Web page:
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Today in History - January 11

Alice Paul

Alice Paul, chief strategist for the militant wing of the suffrage movement and author of the Equal Rights Amendment, was born on January 11, 1885 in Moorestown, New Jersey. The product of an upper middle-class Quaker family, Paul attended Swarthmore College and earned a doctorate in social work from the University of Pennsylvania External.

Miss Alice Paul, New Jersey, National Chairman, Congressional Union for Woman Suffrage; Member, Ex-Officio, National Executive Committee, Woman’s Party. Photographer: Edmonston, Washington, D.C. [ca. 1915] Women of Protest: Photographs from the Records of the National Woman’s Party

Equality of Rights Under the Law Shall Not Be Denied or Abridged By the United States Or Any State On Account of Sex.

Alice Paul, Equal Rights Amendment To the Constitution, Introduced by the National Woman’s Party, 1923.

Alice Paul joined the woman suffrage movement while pursuing graduate studies in England. There, she was schooled in the militant tactics of Emmeline Pankhurst’s Women’s Social and Political Union. Upon her return to the United States in 1910, Paul found the suffrage movement in need of new ways to capture public and press interest. In November 1912 Paul attended the annual convention of the National American Woman Suffrage Association (NAWSA) and offered her services. NAWSA accepted her offer and made her chairman of their Congressional Committee.

Head of Suffrage Parade, Washington, D.C., March 3, 1913. Votes for Women: The Struggle for Women’s Suffrage. Selected Images From the Collections of the Library of Congress

Charged with maintaining NAWSA’s presence in Washington, D.C., her first task was organizing a parade and pageant designed to draw attention to the suffrage movement. Timed to coincide with festivities surrounding the inauguration of Woodrow Wilson, the event resulted in a near riot as crowds surrounded and at times engulfed parade participants. Nonetheless, the parade on March 3, 1913 highlighted the suffrage cause at a time when the issue was falling from public consciousness.

Inez Boissevain, at the Suffrage Parade, Washington, D.C., March 3, 1913. Votes for Women: The Struggle for Women’s Suffrage: Selected Images From the Collections of the Library of Congress

In 1913, Alice Paul, Lucy Burns, Crystal Eastman, and others organized the Congressional Union (CU), later known as the National Woman’s Party (NWP). The group’s goal was ratification of a suffrage amendment to the United States Constitution. Until the late 1910s, NAWSA mainly worked on the state level, urging each state to pass legislation permitting women to vote. Sensing the Congressional Union was moving in a more radical direction, NAWSA ousted the CU almost immediately following its formation.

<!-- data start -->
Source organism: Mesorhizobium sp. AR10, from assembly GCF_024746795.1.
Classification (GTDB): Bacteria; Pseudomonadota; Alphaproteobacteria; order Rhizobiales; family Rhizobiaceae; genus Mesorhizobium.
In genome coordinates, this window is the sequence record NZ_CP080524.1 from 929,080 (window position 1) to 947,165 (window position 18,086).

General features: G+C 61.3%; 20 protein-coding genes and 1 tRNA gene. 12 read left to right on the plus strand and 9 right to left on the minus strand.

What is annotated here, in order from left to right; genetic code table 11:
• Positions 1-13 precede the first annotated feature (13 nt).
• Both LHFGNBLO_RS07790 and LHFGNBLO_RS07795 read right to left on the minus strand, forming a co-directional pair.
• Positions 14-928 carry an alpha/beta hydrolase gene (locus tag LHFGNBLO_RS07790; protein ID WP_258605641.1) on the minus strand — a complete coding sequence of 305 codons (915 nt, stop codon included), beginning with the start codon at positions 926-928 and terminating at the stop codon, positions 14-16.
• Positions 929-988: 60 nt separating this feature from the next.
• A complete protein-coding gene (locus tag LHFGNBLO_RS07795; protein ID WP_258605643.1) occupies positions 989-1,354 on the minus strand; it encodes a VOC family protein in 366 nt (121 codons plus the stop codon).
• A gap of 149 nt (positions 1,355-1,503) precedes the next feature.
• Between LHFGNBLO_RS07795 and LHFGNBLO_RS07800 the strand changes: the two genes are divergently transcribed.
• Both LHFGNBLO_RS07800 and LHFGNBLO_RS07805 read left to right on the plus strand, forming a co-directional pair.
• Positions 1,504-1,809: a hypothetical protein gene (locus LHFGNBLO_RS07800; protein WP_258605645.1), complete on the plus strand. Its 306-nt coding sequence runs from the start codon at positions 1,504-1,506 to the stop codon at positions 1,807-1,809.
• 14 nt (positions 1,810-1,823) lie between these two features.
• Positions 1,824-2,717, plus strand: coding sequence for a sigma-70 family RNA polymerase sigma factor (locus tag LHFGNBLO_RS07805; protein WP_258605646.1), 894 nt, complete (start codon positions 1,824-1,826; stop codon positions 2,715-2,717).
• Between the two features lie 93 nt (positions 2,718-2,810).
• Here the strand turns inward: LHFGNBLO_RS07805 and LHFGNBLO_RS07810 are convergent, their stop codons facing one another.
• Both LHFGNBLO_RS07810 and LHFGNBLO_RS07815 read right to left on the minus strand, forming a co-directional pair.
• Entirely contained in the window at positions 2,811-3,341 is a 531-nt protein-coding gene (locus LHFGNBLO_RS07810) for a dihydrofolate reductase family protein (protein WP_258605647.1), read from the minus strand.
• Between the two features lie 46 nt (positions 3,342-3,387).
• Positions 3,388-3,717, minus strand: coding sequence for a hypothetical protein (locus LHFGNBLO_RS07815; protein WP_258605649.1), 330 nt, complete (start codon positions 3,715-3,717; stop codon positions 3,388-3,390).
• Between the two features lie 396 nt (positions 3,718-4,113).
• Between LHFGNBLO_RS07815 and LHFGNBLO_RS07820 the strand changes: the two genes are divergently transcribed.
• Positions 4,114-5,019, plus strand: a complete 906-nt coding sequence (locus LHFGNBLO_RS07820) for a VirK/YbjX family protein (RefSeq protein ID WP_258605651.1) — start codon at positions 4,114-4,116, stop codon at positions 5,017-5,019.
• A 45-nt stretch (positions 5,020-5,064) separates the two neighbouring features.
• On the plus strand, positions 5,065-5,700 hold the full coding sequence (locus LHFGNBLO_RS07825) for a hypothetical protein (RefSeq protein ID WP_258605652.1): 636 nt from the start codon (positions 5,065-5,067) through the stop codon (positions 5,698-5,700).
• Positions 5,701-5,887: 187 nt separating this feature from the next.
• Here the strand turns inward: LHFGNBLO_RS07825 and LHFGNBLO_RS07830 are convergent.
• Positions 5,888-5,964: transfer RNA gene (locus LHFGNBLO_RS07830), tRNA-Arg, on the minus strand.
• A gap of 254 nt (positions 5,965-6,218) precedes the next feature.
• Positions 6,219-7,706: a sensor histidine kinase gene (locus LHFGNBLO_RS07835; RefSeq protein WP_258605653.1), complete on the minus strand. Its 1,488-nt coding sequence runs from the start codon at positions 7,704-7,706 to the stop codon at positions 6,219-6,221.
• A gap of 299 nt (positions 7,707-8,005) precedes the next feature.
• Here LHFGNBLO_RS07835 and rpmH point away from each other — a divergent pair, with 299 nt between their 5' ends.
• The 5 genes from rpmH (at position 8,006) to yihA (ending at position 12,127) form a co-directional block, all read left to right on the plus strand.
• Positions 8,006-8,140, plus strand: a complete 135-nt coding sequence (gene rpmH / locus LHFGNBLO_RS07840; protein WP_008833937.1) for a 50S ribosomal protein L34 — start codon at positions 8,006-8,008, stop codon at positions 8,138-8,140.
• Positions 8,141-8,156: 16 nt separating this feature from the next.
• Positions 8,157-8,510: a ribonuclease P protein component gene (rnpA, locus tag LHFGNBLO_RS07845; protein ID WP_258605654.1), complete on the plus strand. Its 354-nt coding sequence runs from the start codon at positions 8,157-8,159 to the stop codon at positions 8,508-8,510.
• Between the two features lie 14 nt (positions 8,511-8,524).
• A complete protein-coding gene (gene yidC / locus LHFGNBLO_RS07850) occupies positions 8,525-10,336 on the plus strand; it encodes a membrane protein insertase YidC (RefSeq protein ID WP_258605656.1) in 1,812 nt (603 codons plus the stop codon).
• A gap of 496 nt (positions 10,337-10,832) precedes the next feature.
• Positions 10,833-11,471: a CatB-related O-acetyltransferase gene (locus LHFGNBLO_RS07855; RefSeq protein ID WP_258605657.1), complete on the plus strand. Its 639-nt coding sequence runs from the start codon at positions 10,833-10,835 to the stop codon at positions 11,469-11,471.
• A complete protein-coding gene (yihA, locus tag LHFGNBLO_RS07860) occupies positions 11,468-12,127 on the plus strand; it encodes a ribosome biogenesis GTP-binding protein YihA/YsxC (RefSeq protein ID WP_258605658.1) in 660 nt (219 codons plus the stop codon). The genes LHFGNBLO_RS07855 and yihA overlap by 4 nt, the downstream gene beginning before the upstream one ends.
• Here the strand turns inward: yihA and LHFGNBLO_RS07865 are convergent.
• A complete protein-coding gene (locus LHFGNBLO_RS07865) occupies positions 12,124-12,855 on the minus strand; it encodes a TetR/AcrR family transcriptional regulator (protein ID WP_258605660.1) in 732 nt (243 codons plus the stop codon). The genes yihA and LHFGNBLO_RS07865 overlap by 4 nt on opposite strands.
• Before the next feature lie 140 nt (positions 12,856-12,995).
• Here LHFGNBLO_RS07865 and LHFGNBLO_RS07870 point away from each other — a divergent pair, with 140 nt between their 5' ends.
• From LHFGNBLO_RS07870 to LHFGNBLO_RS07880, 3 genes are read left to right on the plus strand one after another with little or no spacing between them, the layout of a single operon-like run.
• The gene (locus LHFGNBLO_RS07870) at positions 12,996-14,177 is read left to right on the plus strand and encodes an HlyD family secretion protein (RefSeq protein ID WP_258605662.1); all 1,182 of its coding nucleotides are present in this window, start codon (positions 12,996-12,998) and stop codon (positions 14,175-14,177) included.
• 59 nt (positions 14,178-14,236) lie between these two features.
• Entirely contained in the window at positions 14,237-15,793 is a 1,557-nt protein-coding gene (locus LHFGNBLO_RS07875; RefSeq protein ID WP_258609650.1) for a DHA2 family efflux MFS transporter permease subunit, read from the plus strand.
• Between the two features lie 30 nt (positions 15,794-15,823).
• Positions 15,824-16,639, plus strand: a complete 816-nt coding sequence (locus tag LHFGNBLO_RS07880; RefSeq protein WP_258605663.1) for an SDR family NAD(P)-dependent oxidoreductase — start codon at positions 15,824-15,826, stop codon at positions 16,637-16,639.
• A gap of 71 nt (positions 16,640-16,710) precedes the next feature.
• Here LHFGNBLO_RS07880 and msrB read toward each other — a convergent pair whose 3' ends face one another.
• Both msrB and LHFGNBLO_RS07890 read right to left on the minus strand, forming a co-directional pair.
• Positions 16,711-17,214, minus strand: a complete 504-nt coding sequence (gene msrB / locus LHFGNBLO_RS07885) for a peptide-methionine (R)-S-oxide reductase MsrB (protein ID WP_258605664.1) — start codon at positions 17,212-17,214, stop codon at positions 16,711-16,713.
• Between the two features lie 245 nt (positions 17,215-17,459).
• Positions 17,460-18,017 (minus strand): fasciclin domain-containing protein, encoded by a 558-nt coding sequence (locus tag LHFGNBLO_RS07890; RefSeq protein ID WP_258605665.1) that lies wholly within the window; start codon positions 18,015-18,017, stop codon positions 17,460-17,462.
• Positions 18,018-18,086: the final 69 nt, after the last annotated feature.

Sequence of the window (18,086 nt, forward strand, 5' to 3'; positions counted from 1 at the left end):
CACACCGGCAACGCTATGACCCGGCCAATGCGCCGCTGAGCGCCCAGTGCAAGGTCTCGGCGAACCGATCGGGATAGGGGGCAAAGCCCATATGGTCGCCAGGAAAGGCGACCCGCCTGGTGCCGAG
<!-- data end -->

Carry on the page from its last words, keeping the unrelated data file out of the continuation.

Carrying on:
Over the next seven years, Paul and her followers relentlessly pursued a Constitutional Amendment. Their policy of holding the party in power responsible for the Amendment’s success contrasted sharply with NAWSA’s commitment to political neutrality. In the 1916 election, for example, the National Woman’s Party campaigned against Wilson’s Democrats in states where women could vote.

Alice Paul, Raising Glass, 1920. Votes for Women: The Struggle for Women’s Suffrage. Selected Images From the Collections of the Library of Congress

Even World War failed to divert the National Woman’s Party from the suffrage campaign. Instead of calling a truce with President Wilson, suffragists picketed his White House with signs demanding “Kaiser Wilson” extend democracy to women. These peaceful, if abrasive, demonstrations ended with arrest and imprisonment. Behind bars, Paul and other suffragists continued their protest with a prison hunger strike and eventually were force fed.

Following adoption of the Nineteenth Amendment in 1920, Alice Paul continued to fight for women’s equality. After earning a law degree in 1922, she wrote the first version of the Equal Rights Amendment (ERA), also known as the Lucretia Mott amendment. The National Woman’s Party proposed the amendment in 1923 as a means of ending discrimination on the basis of gender. The ERA passed both houses of Congress fifty years later when a new generation of feminists took up the cause. However, three-fourths of the states failed to ratify the amendment by the 1982 deadline. Active in the movement until her death in 1977, Alice Paul lived to see enormous change in the rights and status of American women.

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